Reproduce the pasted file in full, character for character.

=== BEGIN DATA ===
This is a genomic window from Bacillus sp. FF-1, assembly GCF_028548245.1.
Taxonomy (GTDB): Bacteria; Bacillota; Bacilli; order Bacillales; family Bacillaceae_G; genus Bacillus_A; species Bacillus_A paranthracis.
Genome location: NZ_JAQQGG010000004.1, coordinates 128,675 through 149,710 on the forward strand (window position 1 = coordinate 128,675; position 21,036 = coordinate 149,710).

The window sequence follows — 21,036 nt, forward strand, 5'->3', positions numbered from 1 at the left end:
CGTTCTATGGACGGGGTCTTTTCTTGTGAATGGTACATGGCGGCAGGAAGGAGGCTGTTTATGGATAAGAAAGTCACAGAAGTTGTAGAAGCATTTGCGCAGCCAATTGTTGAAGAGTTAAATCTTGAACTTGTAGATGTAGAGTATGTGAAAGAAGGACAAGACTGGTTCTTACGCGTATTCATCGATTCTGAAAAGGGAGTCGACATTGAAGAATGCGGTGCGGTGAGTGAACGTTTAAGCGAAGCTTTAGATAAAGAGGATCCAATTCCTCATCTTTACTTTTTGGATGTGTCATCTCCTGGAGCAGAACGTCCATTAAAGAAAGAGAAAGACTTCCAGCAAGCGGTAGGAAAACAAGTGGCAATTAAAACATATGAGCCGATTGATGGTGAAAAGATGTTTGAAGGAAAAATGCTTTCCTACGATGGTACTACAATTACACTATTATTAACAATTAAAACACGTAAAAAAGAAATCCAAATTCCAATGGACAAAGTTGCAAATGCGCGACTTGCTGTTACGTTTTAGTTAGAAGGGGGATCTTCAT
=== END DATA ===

This is a genomic window from Bacillus sp. FF-1, assembly GCF_028548245.1.
Taxonomy (GTDB): Bacteria; Bacillota; Bacilli; order Bacillales; family Bacillaceae_G; genus Bacillus_A; species Bacillus_A paranthracis.
Genome location: NZ_JAQQGG010000004.1, coordinates 128,675 through 149,710 on the forward strand (window position 1 = coordinate 128,675; position 21,036 = coordinate 149,710).

The window sequence follows — 21,036 nt, forward strand, 5'->3', positions numbered from 1 at the left end:
CGTTCTATGGACGGGGTCTTTTCTTGTGAATGGTACATGGCGGCAGGAAGGAGGCTGTTTATGGATAAGAAAGTCACAGAAGTTGTAGAAGCATTTGCGCAGCCAATTGTTGAAGAGTTAAATCTTGAACTTGTAGATGTAGAGTATGTGAAAGAAGGACAAGACTGGTTCTTACGCGTATTCATCGATTCTGAAAAGGGAGTCGACATTGAAGAATGCGGTGCGGTGAGTGAACGTTTAAGCGAAGCTTTAGATAAAGAGGATCCAATTCCTCATCTTTACTTTTTGGATGTGTCATCTCCTGGAGCAGAACGTCCATTAAAGAAAGAGAAAGACTTCCAGCAAGCGGTAGGAAAACAAGTGGCAATTAAAACATATGAGCCGATTGATGGTGAAAAGATGTTTGAAGGAAAAATGCTTTCCTACGATGGTACTACAATTACACTATTATTAACAATTAAAACACGTAAAAAAGAAATCCAAATTCCAATGGACAAAGTTGCAAATGCGCGACTTGCTGTTACGTTTTAGTTAGAAGGGGGATCTTCAT